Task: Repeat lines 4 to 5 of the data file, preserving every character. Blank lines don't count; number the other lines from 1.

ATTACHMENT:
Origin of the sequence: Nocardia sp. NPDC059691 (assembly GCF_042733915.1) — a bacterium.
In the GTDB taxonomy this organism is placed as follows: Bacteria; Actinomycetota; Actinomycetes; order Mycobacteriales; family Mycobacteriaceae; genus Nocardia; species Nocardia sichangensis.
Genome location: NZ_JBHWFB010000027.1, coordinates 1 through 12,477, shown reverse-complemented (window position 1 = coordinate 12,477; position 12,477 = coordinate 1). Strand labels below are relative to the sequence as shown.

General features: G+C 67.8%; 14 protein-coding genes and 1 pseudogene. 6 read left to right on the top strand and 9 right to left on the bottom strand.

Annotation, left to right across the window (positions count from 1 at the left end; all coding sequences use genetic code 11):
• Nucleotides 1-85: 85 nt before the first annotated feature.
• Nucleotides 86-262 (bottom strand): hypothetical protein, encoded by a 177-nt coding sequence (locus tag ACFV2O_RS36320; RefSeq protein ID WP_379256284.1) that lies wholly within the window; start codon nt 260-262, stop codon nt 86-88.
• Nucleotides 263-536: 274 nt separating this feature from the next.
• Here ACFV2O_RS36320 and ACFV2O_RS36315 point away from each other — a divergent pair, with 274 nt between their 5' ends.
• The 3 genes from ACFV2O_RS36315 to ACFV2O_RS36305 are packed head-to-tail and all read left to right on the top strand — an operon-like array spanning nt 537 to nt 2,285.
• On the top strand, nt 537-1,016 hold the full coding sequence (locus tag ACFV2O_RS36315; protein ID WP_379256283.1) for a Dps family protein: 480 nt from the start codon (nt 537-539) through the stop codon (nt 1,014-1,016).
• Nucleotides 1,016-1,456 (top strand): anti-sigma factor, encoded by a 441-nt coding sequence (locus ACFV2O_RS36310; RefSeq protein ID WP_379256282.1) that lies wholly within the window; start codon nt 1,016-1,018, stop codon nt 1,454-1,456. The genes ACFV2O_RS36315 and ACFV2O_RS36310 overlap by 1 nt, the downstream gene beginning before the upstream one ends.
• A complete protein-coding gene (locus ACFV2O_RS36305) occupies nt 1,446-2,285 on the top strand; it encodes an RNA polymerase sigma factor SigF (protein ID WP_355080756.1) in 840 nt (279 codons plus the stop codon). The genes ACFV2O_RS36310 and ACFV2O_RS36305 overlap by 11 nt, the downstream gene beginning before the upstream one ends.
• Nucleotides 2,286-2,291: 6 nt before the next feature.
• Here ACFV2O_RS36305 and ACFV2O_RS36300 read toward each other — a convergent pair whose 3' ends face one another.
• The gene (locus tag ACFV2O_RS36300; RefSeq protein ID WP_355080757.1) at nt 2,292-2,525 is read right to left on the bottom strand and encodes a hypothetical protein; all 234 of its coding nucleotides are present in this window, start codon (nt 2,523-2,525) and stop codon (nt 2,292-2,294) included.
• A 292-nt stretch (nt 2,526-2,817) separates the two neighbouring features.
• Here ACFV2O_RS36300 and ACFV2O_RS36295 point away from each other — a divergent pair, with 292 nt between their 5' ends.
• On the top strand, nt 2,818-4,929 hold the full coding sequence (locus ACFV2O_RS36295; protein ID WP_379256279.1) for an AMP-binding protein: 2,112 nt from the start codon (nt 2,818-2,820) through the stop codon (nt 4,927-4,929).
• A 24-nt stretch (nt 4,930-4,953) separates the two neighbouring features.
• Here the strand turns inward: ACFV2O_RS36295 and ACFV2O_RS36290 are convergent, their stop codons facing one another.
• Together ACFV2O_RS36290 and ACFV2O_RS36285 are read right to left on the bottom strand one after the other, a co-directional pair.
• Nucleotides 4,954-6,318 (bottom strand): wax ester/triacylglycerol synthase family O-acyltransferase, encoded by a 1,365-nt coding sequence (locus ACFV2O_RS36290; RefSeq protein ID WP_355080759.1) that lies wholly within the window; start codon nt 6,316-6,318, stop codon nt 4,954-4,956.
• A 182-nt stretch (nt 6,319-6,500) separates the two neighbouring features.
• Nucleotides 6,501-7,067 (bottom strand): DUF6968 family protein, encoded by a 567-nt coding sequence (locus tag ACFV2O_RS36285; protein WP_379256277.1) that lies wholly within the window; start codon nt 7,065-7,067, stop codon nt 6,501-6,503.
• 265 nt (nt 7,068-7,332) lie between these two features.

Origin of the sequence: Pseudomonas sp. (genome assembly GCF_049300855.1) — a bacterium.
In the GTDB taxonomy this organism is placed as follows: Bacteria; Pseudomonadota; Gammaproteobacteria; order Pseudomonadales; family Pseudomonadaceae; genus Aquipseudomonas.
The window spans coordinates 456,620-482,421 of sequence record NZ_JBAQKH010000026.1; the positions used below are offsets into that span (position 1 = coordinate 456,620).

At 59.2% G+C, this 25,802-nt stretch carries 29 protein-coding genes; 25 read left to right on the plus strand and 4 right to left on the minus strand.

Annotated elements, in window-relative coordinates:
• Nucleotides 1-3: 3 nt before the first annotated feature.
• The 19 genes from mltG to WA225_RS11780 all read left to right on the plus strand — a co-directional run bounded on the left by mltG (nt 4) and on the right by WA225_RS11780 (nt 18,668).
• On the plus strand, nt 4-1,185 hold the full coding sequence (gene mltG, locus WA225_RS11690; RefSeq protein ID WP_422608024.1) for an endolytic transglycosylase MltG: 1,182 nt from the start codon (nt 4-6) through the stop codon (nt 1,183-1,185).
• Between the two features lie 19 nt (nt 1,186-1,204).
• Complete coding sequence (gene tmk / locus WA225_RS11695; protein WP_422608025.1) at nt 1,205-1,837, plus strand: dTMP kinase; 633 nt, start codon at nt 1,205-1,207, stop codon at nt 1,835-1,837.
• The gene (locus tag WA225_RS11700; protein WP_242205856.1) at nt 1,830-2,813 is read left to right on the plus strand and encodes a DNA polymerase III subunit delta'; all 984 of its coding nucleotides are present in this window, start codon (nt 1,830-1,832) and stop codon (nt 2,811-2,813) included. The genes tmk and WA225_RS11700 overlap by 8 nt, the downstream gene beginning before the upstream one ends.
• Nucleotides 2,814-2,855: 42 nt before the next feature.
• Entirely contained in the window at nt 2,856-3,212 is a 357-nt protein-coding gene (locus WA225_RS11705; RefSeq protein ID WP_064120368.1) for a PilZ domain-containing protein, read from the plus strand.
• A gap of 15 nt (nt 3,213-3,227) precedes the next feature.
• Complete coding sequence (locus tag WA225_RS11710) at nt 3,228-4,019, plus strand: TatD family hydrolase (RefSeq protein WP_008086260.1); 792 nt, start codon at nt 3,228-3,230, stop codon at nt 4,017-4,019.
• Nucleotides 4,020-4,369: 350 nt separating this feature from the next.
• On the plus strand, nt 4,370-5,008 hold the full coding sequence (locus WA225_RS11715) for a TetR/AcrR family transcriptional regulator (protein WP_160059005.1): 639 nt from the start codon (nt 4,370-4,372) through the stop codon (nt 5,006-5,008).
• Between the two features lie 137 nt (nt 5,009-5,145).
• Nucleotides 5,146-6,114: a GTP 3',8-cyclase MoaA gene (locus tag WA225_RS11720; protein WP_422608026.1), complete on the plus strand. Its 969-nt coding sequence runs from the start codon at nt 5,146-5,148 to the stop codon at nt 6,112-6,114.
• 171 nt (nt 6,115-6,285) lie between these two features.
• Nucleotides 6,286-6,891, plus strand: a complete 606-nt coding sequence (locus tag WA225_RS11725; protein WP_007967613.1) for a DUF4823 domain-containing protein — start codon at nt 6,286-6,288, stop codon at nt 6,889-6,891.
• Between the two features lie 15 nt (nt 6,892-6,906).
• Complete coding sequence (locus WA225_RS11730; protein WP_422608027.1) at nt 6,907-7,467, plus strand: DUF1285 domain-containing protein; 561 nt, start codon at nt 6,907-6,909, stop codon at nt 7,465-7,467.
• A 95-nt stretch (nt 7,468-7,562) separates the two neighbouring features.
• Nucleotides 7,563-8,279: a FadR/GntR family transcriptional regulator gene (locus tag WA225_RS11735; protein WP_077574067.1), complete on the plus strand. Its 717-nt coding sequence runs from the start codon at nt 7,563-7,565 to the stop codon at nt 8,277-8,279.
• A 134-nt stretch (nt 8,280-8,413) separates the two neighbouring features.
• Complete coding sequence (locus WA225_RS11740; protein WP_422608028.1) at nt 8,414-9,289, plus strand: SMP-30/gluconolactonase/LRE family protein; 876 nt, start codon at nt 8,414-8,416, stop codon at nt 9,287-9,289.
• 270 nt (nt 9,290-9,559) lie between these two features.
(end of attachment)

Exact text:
General features: G+C 67.8%; 14 protein-coding genes and 1 pseudogene. 6 read left to right on the top strand and 9 right to left on the bottom strand.

Annotation, left to right across the window (positions count from 1 at the left end; all coding sequences use genetic code 11):